Friday, April 18, 2014

Remembering BAD FRIDAY: The Dark Resurrection!

A preview from GRACE AMONG THE DEAD!


The following passage is from Chapter 10 of my second book in the DEAD SILENCER series, Grace Among the Dead. In Bleeding Kansas, Derek Grace witnessed the events of Bad Friday on a lounge bar television in a locked and secure Kansas City hotel. Here, in Grace Among the Dead, our hero hears the story from someone who was at one of the many Z-Day Ground Zeros in Derek Grace’s hometown of Colorado Springs.


I’m relating Pastor Isaac Bryce’s story through Derek Grace’s voice, but that may end up being changed to a straight-up first person recounting by Pastor Bryce. Derek Grace’s narrative voice comes easily to me, and that easiness alone is a red flag. On the other hand, I also have the advantage of Grace filling in the details and coloring them in a way the pastor would (or could) not, because he’s a truly good-hearted guy, while Grace is, well, Grace. No one does color commentary in the zombie apocalypse like Derek Grace:

Like everyone else, Abundant Life’s people had cases in which the early mortalities came back, so they knew it could happen. Like everyone, else, though, they weren’t prepared for the mass die-off—or what happened on what the people now call Bad Friday.

That was the Friday afternoon Pastor Wilkinson stood before the assembled multitude on a portable stage erected along the large, flat, undeveloped lot adjacent Abundant Life’s chapel. Abundant Life had hoped to build a Christian school on the land. Now it was a necropolis, the final resting place of 3,000 and more victims of the Final Flu. With a wireless mic in his suit jacket, and all the strength he could muster after watching his own wife struggle and die hours before, Pastor Wilkinson conducted the ecumenical service over the mass interment (no one wanted to call it a “burial”) for this corner of northeastern Colorado Springs.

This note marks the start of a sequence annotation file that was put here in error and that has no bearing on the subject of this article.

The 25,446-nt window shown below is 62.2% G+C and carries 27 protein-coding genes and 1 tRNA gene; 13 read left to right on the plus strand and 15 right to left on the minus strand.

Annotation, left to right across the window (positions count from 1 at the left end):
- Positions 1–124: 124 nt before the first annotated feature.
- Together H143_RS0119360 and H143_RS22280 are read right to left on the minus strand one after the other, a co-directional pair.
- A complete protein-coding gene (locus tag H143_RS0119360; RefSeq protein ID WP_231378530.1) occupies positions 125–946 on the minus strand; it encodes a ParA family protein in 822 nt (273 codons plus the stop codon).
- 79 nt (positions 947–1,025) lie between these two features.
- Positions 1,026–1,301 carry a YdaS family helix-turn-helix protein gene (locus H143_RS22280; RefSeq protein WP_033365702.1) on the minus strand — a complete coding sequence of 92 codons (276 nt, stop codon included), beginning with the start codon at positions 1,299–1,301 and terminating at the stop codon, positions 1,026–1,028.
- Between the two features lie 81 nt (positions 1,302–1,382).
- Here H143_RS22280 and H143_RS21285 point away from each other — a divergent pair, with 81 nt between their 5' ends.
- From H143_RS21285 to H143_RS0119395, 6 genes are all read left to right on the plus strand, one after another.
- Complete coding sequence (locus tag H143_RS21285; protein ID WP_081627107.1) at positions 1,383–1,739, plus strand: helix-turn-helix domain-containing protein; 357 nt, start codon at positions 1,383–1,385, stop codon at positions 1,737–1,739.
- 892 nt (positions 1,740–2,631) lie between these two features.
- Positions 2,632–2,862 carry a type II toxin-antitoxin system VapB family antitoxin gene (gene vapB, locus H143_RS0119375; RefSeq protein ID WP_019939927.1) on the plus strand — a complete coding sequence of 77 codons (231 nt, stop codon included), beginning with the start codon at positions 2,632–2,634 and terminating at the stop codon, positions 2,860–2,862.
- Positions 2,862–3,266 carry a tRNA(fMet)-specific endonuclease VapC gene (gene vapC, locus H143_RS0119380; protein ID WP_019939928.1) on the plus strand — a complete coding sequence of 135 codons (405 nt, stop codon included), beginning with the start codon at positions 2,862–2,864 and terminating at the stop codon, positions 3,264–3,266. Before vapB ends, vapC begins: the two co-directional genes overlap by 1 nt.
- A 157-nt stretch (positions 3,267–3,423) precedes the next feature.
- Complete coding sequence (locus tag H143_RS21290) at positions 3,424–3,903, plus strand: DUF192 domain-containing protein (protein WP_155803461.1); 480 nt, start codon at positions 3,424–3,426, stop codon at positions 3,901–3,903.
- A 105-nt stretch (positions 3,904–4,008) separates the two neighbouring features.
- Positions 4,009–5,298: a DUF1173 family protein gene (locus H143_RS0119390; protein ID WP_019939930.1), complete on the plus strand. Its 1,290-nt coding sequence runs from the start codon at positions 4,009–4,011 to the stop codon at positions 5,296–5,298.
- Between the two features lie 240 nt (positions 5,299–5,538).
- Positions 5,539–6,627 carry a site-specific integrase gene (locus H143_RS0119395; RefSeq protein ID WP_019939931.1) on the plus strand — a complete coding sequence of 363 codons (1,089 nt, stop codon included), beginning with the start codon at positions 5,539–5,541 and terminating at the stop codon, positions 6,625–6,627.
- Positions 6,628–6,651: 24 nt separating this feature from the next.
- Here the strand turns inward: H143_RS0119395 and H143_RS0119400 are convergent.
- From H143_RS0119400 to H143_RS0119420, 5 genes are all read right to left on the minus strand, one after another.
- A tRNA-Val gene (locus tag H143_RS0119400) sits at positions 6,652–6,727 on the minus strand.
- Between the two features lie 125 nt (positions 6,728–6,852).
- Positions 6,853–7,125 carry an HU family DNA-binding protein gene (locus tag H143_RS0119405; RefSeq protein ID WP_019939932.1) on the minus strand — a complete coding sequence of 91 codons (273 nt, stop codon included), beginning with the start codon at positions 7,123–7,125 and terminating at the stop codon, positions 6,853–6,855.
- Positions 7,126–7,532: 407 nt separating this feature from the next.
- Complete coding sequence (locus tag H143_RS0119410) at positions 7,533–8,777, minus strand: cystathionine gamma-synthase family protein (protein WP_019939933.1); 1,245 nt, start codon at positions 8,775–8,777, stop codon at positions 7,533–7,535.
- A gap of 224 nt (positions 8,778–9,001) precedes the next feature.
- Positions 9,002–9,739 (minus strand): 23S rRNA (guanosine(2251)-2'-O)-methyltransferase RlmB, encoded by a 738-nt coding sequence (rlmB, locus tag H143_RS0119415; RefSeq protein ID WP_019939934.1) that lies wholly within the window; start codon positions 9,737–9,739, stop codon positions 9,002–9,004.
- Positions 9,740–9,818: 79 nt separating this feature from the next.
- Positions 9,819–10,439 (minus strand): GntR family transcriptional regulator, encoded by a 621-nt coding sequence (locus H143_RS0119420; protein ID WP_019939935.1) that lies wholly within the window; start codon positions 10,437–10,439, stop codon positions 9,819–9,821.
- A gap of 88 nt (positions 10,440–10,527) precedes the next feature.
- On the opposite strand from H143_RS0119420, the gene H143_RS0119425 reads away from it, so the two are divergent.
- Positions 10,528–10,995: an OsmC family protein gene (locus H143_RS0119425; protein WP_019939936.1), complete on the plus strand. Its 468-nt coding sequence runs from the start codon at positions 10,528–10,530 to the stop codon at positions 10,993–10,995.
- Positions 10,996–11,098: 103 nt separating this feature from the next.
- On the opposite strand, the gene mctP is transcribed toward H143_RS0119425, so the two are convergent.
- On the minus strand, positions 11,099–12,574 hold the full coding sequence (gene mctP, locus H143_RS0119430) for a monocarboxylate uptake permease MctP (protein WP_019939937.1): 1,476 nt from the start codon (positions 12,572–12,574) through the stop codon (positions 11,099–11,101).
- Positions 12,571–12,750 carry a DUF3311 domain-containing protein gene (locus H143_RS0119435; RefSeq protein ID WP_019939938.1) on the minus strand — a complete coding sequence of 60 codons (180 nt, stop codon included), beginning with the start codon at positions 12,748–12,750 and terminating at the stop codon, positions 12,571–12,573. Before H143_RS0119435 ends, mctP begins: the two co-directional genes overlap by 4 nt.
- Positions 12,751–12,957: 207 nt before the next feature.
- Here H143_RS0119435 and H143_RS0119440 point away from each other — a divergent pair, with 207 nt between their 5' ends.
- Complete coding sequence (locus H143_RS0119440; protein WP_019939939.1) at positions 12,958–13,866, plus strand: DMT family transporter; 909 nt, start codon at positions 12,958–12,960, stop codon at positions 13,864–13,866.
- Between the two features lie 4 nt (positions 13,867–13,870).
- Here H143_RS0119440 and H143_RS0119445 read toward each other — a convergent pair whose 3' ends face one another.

The 3,000 lay wrapped in sheets before five long trenches gouged deep into the rocky, sandy soil overlooking the Interstate. Over half of these were already in the trenches when they began the service. The city wanted to time the final collection of remains to halfway through the service. The police, working with volunteers in bright yellow vests, would start herding the mourners towards the parking area immediately upon the completion of the service as the ‘dozers began filling in the trenches.

Everyone from the church leadership was there. They either worked the edges of the crowd, offering counseling, prayer, and cold bottled water—or else they were laid out with Pastor Wilkinson’s wife, Zack’s mother and girlfriend, among the thousands awaiting interment.


The main thing Zack Bryce remembered from those calm-before-the-storm moments was how everyone was so tired. That flash of sickness, the quick sting of death over the course one very bad week had left everyone feeling numb and hollowed out.

Yet in that hollow created by the shock and loss stood a flicker of anxious hope, the (almost) guiltless pleasure that comes from looking forward to the Next Thing. Whatever this Next Thing was, it stood to reason it wouldn’t have anything to do with the sickness, misery, and loss of the world before. This large-scale burial was strange and sad, just like the week that brought it on. And like the week that brought it on, it would soon be over.